Freezing temperatures, snow, and ice are just around the corner for many Americans, and that means it’s time to prepare. If you are properly prepared winter will come and go without too many headaches.
On the other hand, if you don’t prepare winter can come with a whole lot of aggravation, frustration, and unneeded expenses. So, if you’re curious about how to beat the cold and save some money this winter just keep on reading.
If you live in a place that doesn’t experience winter– Here is the one tip you need to know: DON’T MOVE. Kidding aside, winter can be a lot of fun, but before winter comes you need to decide how you are going to use your tractor. Are you going to store it? Use it every day around the farm? Use it periodically to work or plow snow? When you have this answered, you’re ready to read on.
How to store my tractor for winter
You’ve decided to store your tractor for the winter months, here is a quick list of things you need to do.
1. Stabilize the fuel so it doesn’t oxidize and go bad.
If your tractor uses diesel fuel, we recommend AirTec Cetane CS1 to stabilize and protect your fuel. If your tractor uses gasoline, we recommend using AirTec Octane FS1 to stabilize and protect your gasoline all winter long.
2. Remove or charge the battery
A tractor’s battery can be costly to replace and can go bad without frequent use. Use a battery maintainer to keep the battery charged over winter or use a battery charger to give the battery a charge every couple of weeks.
Don’t have a charger or maintainer? No worries. Just remove the battery and store it someplace warm. It doesn’t have to be hot, just a relatively constant temperature above 35 degrees will help a lot.
3. Air up those tires
As it gets colder the air in your tractor’s tires will constrict and cause the pressure to drop. Therefore, pump up your tires and check them periodically to make sure they don’t get too low. If they are low over the winter months, it could cause the rubber to crack and may shorten the lifespan of the tire or result in a leak.
4. Grease every fitting!
Any tractor going into storage needs to be greased with good long-lasting grease. You need to make sure you grease every fitting because greasing will protect the fitting, bearing, and/or bushing from condensation and corrosion. The last thing you want is a rusty bearing or bushing come spring.
How to prep your tractor for casual use this winter
Did you read the last section on “How to Store my Tractor?” If not, go back and give it a read. If you are going to casually use your tractor this winter, you need to prepare like you are going to store it. Why? Because you don’t know when you are going to use it and it could sit for weeks or even months before getting used.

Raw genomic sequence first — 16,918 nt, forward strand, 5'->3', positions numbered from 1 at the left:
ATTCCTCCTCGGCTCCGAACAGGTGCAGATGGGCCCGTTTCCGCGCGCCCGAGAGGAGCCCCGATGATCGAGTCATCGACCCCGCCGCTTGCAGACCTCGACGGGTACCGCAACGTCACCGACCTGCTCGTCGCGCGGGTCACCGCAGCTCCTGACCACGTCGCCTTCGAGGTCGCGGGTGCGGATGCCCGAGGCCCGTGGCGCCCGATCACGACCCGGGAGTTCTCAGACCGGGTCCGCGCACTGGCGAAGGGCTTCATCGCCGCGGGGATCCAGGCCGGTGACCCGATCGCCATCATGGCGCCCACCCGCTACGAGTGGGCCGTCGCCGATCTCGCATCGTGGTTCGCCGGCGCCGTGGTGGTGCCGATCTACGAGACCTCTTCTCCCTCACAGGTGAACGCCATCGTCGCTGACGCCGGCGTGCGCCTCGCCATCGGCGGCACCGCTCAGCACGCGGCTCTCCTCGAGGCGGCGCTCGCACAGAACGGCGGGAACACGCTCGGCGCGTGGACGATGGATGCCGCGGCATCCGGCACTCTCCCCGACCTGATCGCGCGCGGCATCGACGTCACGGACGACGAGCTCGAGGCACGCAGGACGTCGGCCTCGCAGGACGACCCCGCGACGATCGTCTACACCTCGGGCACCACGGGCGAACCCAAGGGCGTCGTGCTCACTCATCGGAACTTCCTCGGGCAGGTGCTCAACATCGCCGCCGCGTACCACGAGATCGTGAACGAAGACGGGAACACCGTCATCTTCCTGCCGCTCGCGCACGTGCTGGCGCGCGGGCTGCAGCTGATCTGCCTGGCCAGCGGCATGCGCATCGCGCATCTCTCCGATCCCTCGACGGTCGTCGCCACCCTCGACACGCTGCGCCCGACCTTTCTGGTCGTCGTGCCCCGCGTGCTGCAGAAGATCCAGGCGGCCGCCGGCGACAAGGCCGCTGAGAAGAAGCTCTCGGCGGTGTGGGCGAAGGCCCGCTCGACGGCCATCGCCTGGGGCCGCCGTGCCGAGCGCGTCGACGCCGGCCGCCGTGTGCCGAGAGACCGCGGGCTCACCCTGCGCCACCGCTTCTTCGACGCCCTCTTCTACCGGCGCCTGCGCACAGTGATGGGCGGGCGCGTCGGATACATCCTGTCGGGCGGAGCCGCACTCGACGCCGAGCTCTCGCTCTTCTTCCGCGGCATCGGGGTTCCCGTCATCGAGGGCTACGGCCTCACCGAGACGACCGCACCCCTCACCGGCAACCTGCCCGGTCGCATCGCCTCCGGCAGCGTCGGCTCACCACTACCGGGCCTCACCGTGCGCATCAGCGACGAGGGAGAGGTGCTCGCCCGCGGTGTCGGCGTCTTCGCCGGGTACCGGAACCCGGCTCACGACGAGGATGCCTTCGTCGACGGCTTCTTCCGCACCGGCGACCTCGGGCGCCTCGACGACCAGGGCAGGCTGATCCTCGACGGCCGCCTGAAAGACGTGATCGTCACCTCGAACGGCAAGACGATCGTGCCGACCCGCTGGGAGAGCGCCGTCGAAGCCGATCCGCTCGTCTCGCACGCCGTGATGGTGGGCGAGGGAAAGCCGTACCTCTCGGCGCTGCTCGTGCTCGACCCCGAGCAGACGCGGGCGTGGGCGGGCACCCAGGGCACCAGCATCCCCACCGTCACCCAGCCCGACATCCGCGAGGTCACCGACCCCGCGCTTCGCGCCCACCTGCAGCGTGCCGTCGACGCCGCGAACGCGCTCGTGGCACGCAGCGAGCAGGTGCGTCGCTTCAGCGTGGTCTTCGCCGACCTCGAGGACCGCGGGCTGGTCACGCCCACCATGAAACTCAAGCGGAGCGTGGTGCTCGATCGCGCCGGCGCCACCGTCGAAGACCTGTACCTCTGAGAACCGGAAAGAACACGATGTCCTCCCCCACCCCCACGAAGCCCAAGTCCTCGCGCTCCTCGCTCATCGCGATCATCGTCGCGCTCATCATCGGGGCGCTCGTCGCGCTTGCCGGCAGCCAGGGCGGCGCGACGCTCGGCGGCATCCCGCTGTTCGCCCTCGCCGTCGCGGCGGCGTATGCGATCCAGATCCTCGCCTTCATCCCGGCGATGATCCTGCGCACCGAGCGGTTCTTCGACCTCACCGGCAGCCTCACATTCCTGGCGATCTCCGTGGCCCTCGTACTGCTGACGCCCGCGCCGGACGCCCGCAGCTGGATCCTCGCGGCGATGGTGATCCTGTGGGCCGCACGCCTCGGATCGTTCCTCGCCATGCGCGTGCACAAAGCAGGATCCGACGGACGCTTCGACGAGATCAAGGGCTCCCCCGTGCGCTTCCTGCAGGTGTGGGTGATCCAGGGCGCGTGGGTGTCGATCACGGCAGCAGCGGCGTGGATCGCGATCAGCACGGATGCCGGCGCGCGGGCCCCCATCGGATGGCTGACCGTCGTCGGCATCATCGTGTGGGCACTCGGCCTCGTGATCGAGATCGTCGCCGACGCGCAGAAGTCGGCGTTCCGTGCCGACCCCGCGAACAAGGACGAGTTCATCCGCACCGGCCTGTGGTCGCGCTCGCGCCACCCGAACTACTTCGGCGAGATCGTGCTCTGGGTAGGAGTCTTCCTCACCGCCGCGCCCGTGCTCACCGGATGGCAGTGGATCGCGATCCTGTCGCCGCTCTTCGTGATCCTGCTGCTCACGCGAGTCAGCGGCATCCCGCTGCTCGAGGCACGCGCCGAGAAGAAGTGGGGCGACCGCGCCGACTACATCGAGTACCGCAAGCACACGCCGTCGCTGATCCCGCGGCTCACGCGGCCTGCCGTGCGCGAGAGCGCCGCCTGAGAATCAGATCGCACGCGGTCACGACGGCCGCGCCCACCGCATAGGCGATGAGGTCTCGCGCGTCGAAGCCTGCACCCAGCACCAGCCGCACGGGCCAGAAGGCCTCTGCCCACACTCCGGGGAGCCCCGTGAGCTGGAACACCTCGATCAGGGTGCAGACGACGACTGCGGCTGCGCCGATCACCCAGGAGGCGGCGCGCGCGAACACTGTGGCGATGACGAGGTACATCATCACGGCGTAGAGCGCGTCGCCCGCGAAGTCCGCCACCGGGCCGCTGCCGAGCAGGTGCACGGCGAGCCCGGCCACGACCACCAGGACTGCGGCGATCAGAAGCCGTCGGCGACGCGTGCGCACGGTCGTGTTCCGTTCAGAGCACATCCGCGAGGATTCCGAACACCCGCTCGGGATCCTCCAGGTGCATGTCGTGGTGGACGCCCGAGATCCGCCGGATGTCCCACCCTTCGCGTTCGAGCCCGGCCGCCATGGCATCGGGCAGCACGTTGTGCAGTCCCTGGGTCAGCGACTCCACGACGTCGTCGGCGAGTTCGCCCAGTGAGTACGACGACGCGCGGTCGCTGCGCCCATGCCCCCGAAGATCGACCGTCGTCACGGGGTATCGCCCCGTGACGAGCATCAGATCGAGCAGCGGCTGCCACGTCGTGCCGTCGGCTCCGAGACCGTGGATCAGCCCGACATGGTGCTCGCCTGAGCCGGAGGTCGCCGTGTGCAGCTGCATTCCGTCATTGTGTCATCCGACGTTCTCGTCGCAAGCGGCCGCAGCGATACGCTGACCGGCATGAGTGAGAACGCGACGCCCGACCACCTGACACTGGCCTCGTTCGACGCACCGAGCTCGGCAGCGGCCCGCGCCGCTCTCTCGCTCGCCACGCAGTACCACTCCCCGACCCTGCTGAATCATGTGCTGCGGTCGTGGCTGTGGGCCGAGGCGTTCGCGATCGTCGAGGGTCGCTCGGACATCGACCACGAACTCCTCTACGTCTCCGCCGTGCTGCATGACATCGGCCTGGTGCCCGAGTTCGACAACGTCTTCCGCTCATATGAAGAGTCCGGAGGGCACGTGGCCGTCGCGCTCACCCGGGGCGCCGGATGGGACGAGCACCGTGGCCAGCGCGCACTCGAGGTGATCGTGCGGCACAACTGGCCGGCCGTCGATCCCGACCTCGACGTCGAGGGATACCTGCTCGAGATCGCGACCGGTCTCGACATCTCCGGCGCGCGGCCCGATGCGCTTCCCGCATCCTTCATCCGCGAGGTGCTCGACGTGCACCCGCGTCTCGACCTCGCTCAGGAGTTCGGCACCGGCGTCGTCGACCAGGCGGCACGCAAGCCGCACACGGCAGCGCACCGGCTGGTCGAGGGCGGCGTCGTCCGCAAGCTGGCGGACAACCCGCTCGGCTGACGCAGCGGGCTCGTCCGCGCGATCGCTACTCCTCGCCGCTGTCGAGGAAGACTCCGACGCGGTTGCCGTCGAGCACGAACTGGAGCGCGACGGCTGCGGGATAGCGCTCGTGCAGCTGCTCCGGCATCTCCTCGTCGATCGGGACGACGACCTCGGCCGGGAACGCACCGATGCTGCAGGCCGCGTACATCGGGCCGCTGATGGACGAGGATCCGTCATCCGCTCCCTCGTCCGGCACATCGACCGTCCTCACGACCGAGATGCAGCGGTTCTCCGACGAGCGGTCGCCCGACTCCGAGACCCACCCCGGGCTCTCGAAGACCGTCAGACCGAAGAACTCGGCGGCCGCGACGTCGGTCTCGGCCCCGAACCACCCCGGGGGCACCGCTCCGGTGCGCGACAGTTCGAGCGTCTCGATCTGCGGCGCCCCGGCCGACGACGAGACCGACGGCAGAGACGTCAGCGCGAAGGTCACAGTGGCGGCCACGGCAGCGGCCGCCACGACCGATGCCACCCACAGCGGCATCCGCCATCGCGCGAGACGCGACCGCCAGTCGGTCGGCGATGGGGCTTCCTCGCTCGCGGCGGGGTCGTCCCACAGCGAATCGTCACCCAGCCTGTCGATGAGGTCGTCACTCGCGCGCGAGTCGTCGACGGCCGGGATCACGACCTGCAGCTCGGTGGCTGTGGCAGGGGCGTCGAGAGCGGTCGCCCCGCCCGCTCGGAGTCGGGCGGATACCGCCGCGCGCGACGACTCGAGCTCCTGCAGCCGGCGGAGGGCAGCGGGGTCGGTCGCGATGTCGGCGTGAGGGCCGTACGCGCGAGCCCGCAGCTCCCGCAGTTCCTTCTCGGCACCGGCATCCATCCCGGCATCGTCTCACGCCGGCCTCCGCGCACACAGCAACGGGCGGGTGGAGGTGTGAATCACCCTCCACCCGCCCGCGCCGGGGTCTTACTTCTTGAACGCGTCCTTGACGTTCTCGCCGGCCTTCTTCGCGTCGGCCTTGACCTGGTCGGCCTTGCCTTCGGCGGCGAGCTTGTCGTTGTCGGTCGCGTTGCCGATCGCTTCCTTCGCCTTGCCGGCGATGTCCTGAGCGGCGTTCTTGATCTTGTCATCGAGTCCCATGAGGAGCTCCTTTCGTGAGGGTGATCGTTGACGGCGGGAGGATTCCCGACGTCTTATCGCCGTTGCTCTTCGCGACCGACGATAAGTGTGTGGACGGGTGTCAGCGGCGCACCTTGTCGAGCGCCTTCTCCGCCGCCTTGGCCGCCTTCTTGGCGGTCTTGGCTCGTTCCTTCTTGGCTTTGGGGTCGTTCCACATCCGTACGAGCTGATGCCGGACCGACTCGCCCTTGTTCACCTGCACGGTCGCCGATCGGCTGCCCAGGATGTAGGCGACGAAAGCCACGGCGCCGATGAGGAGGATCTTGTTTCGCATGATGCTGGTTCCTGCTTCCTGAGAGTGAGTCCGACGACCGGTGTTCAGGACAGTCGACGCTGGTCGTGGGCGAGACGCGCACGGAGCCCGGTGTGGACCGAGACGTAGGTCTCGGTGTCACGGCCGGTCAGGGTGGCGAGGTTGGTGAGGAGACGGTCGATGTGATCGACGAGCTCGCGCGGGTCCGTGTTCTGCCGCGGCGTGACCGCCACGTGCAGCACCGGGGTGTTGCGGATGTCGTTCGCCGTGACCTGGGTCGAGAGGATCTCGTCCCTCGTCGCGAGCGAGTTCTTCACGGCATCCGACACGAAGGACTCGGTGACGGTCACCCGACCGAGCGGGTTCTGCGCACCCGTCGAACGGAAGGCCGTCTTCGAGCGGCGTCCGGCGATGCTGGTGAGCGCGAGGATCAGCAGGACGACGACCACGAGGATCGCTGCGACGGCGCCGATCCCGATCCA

Therefore, prepare your tractor like you are going to store it and if you use it in a week, month, or half year-no worries, it will start and run perfectly.
Tips for using your tractor all winter long
If you own a hobby farm or get a lot of snow you may need your tractor every week or every day all winter long. Just think of everything depending on your tractor. The animals on the farm depend on your tractor to bring them food and bedding and your family needs the driveway open so they can work, school, or go to the store.
A lot of things can depend on your tractor working when you need it. Here’s how to make sure your tractor is up to the task:
- Add anti-gel to your diesel fuel. Diesel fuel can gel when temperatures drop below freezing, so you must ensure you have added a diesel fuel anti-gel. We recommend AirTec Frostline -40 to make sure your fuel stays liquid and ready.
- Park in a heated garage if possible or use a block heater to help your engine start. When it gets cold engine oil starts to get thick which makes it harder for an engine to start. Therefore, if you can, park inside or utilize a block heater to warm the oil up so the engine starts with ease. If you don’t have either you can use a heat lamp, however, don’t leave the heat lamp unattended. The last thing you want to do is cause a fire or damage to your tractor.
- Let your tractor warm up. Do you jump right out of bed and start your day? Maybe, but most of us don’t. Your tractor is the same way, it needs to warm up and get all the oil and coolant moving and get up to the right running temperature. So once started, let your tractor idle for 2 to 5 minutes before you start to use it.
- Add weight and/or get tire chains. Tractors don’t always have the best traction in snow so it may be a good idea to add weights to your tractor to help with traction. We recommend weights from the manufacturer because they are designed to be mounted right on the tractor, which is always the safest option. Whether or not you have weights you may want tire chains. Tire chains are particularly useful in icy conditions and will greatly reduce slippage. Tire chains can usually be found at a local farm/ag supply store and it has a wide range of tractors.
Most importantly, stay safe this winter and take it slow with your tractor and your car. Bonus Fact: Everything we discussed in this blog can also be applied to your car or truck. It might be time to make a winter maintenance checklist.